Plan to Support Struggling Students

By Michelle Rutherford, Director of Implementation Success

The population of students nationwide who are performing below grade level is staggering. Nationally, 65 percent of eighth graders score below proficient in reading and 67 percent score below proficient in math. Students who are not working at grade level in eighth grade ELA or math have a 25 percent chance of catching up by twelfth grade.

Despite the best efforts of teachers and administrators, it is challenging to address the wide range of needs required to support each struggling student. Successfully supporting these students will have an enormous impact on absenteeism, grade-level proficiency, graduation rate, and college and career readiness.

Many districts employ strategies to unlock success for struggling students through intervention programs supported by a digital curriculum. These programs allow teachers to differentiate support for struggling readers, English language learners, and students with learning gaps, helping them make progress toward meeting grade level expectations.

A well-devised strategy is critical to launching and sustaining a successful intervention program. Plans should include:

  1. A clear vision with measurable short and long-term academic goals.
  2. A timeline of implementation benchmarks.
  3. Buy-in from faculty and support community stakeholders.
  4. Plans for master schedule changes, staffing needs, technology requirements, funding, and ongoing professional learning.

 

Implementation Strategy

Successful districts follow a continuous improvement cycle to monitor and evaluate progress toward goals, contributing to ongoing program success and improved student outcomes.

4 Stages of Implementation

1 - Plan: Define measurable goals and design instruction.

First, outline a vision and programmatic goals. Involve administrators and teachers in the design process and allow teachers to preview assessment and instructional resources to validate standards alignment, rigor, and quality. 

Second, identify specific outcomes that will be measured over time to evaluate program success. For example, increase the number of seventh grade students who score proficient or above on the seventh grade math assessment by 10 percent.

Prior to implementation, pay special attention to the instructional design to ensure teachers can achieve defined goals within specific student populations. For example:

Support below proficient readers with:

  • Text to speech to increase comprehension.
  • Decodable text to increase fluency.
  • Scaffolded reading and vocabulary support to make complex text accessible.
  • Active reading strategies to increase comprehension of text.

 

Support English language learners with:

  • Text to speech in English and in native languages.
  • Vocabulary supports.
  • Scaffolding with concrete examples and graphics.
  • Opportunities to read text independently.

 

Support students with learning gaps with:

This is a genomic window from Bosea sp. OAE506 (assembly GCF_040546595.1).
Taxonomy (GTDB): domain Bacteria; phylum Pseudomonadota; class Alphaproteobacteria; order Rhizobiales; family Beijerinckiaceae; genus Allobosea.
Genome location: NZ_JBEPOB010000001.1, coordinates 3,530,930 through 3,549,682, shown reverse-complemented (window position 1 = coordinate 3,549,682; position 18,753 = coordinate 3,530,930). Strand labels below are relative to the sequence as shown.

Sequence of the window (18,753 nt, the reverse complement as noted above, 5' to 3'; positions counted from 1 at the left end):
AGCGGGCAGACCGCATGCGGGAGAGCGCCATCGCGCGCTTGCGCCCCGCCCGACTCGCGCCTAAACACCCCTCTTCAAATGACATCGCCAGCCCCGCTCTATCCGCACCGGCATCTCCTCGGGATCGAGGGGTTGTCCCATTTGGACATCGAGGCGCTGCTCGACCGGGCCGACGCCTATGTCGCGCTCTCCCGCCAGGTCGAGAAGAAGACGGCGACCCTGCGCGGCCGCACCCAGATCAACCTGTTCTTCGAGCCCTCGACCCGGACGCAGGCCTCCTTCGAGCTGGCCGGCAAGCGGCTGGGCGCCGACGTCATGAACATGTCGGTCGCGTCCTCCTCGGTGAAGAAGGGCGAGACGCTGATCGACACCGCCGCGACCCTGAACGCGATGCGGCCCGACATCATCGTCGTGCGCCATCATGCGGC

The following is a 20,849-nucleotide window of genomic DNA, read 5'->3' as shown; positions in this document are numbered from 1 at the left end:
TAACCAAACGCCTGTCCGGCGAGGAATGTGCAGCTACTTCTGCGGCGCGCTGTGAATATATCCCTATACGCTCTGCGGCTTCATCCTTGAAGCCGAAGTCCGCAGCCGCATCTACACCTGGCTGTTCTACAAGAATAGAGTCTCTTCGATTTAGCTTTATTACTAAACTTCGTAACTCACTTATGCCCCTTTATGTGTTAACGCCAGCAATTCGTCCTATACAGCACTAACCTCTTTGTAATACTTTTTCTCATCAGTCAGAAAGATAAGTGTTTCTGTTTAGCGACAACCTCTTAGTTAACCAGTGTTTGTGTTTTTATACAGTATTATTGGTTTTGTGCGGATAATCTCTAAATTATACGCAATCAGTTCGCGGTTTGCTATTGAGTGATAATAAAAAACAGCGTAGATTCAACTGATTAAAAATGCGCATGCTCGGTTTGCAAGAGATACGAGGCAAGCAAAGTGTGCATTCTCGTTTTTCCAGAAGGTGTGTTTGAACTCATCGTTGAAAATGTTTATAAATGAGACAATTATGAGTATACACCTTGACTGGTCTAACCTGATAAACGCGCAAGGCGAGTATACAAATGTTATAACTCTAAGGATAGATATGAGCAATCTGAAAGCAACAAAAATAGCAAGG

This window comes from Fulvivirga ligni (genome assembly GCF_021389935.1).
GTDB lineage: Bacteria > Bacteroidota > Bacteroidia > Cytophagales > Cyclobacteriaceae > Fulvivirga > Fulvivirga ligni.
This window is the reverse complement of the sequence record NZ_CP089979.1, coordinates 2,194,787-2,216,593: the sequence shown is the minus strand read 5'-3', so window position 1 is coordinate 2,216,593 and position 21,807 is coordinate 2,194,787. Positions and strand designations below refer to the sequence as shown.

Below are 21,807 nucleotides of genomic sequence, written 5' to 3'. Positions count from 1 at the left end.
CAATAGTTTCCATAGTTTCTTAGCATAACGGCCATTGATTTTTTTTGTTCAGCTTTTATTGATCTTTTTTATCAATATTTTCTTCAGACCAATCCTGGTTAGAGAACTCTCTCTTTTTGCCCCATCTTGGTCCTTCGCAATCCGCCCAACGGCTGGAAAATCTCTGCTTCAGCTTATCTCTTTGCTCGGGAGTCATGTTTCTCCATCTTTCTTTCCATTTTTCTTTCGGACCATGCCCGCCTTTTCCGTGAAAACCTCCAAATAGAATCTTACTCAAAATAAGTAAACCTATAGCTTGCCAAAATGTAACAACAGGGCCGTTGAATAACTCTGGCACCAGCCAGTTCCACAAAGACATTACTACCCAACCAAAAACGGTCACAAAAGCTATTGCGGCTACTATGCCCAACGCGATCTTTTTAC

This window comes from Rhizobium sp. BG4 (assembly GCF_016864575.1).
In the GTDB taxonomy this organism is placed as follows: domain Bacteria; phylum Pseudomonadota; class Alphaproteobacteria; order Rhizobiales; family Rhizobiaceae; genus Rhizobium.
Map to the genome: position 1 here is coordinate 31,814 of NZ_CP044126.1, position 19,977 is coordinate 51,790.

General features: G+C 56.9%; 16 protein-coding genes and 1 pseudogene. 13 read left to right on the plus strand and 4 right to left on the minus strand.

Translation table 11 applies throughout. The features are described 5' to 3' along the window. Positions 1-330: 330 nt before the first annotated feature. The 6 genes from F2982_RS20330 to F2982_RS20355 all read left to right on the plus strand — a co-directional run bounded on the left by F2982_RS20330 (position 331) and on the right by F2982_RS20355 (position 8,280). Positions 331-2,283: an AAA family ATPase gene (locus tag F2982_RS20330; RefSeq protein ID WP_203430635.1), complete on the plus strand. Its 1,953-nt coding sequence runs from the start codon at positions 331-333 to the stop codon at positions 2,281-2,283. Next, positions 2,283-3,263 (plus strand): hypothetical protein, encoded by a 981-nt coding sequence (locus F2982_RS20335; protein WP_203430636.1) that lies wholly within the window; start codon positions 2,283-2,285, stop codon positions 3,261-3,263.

• Assessment to identify prerequisite learning gaps.
  • Targeted remediation to fill in learning gaps and to support grade-level readiness.
  • Formative feedback in both prerequisite and grade-level instruction.

 

2 - Prepare: Communicate the vision and prepare resources.

Prior to launch, clearly communicate why you are implementing the program with all stakeholders so everyone understands the academic challenges that will be addressed and the positive impact the program will make on student outcomes. There is a lot to consider at this stage, from finalizing the master schedule to providing staff development, to fulfilling technology needs. Communicate program guidelines, staff roles and responsibilities, participation requirements, and the metrics you plan to track to measure program impact.

 

3 - Develop: Instructional and administrative capacity.

After initial launch, monitor and respond to progress and performance. Provide staff with opportunities to meet to work through challenges and to share best practices. Many teachers also benefit from peer observation and in-classroom coaching and mentoring opportunities. Administrators should observe classrooms and speak to students and teachers to understand what’s working, what’s not and what to adjust along the way to ensure success.

 

4 - Evaluate: Assess results and optimize.

The goals and outcomes metrics established prior to launch are essential to evaluating program success. Consider ways to optimize your program after reviewing performance metrics and talking to teachers and students to gather input about obstacles they’ve faced and how they were resolved.

 

Implementation Success Management

Apex Learning is committed to helping districts launch and maintain successful digital curriculum programs. Services are designed and coordinated by a dedicated Implementation Success Manager in alignment with your implementation strategy. These educators and experts in leveraging digital curriculum and are committed to helping you launch your implementation and to develop capacity to ensure the ongoing success of your programs.

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